We are a small team of women working to create change and celebrate others who do the same. We look forward to learning more about you!
Jane Catherine McMenamin Block has been an environmental and social activist in Riverside City and County since 1970. She has played a leading role in the establishment of nature preserves including Box Springs Mountain Park/Reserve, Sycamore Canyon Wilderness Park, the Santa Rosa Plateau, and Indian Canyon, as well as helping to preserve Riverside’s Victoria Avenue and establish the City’s bike-way system. In the mid-1970s she assisted in establishing the Riverside County Commission on the Status of Women, Alternatives to Domestic Violence with its shelters for battered women, and the Riverside County Child Care Consortium. Jane also interviewed active women on the KUCR radio program Women’s Space, Women’s Place and established the UCR Women’s Resource Center.
Connie Ransom earned a BA from Reed College and an MFA from Claremont Graduate University. Using an artist’s problem-solving tools plus her ability to connect people she fights for art and music in the schools and helped lead the 2017 Riverside Women’s March. Connie uses her experience, her voice, her feet, and her financial resources to protect cultural, arts, educational, and environmental assets. Preserving and building a strong, safe, and attractive community where these assets thrive motivates Connie to action in Riverside and the Inland Empire. She is past President of both the Citizens University Committee and the Maloof Foundation. She strongly supports City, Regional and National leaders who share in her beliefs and goals.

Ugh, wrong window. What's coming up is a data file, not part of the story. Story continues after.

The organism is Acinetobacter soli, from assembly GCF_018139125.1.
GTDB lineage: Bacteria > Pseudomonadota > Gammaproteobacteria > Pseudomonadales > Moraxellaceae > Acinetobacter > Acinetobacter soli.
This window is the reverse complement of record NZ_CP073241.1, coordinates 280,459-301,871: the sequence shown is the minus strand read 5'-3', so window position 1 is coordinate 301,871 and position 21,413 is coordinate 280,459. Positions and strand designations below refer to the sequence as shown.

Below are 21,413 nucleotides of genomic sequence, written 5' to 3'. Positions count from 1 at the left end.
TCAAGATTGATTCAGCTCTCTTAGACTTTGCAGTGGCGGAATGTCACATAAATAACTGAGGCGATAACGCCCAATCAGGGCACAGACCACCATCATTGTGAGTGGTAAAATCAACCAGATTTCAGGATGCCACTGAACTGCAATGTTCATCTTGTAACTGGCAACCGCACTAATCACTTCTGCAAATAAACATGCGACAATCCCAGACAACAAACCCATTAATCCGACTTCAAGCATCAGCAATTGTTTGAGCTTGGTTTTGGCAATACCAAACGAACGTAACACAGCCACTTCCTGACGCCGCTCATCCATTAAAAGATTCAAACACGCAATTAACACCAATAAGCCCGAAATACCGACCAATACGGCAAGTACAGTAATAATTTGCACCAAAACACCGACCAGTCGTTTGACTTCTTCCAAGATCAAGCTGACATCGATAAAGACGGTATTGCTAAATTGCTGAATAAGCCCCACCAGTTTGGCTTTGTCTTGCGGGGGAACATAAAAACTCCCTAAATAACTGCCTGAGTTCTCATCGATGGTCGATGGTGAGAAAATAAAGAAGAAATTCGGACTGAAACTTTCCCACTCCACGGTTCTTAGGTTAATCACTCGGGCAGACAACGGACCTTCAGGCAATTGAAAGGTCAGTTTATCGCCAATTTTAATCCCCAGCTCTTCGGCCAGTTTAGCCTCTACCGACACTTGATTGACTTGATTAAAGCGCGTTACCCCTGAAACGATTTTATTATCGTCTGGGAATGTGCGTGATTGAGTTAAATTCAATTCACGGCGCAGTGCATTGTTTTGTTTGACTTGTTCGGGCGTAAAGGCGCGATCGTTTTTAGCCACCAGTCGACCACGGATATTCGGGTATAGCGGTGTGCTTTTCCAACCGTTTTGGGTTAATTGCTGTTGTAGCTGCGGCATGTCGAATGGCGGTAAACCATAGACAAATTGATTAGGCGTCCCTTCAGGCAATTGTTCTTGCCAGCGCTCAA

Cati Porter is an arts administrator, poet, and essayist. She holds an MFA from Antioch University Los Angeles. When she was a teenager visiting Washington D.C., she happened upon a PETA demonstration on the National Mall, sparking a life-long interest in standing up for what is right. You can find her on the web at www.catiporter.com.
Deborah Wong is an ethnomusicologist and Professor of Music at the University of California, Riverside, known for her scholarship on Asian American performance. In Riverside, she was drawn to work on police brutality after the death of Tyisha Miller in 1998 and has long been involved in the Riverside Coalition for Police Accountability. She believes in the importance of grassroots action, and she has learned that those who show up make the decisions…. and can make the difference.
Photo by Bernard Gordillo Brockmann
Nicolette Rohr was born and raised in Riverside and earned a Ph.D. in History from UCR in 2018. She has worked on several public history projects in Riverside. As a specialist in popular music and the 1960s, Nicolette has brought her research home with projects on the folk revival in Riverside and the book While We’re Here, We Should Sing (Inlandia, 2016), written with Riverside singing group the Why Nots (including Nicolette’s grandmother). She is co-founder and current chair of the Riverside chapter of Brady United Against Gun Violence and volunteers with Glocally Connected, the Riverside Art Museum, and Eden Lutheran Church.
Andrea Decker joined RWCC during the summer of 2020. She edits the website and transcribes interviews. You can contact her with comments, suggestions, or recommendations using the contact page here.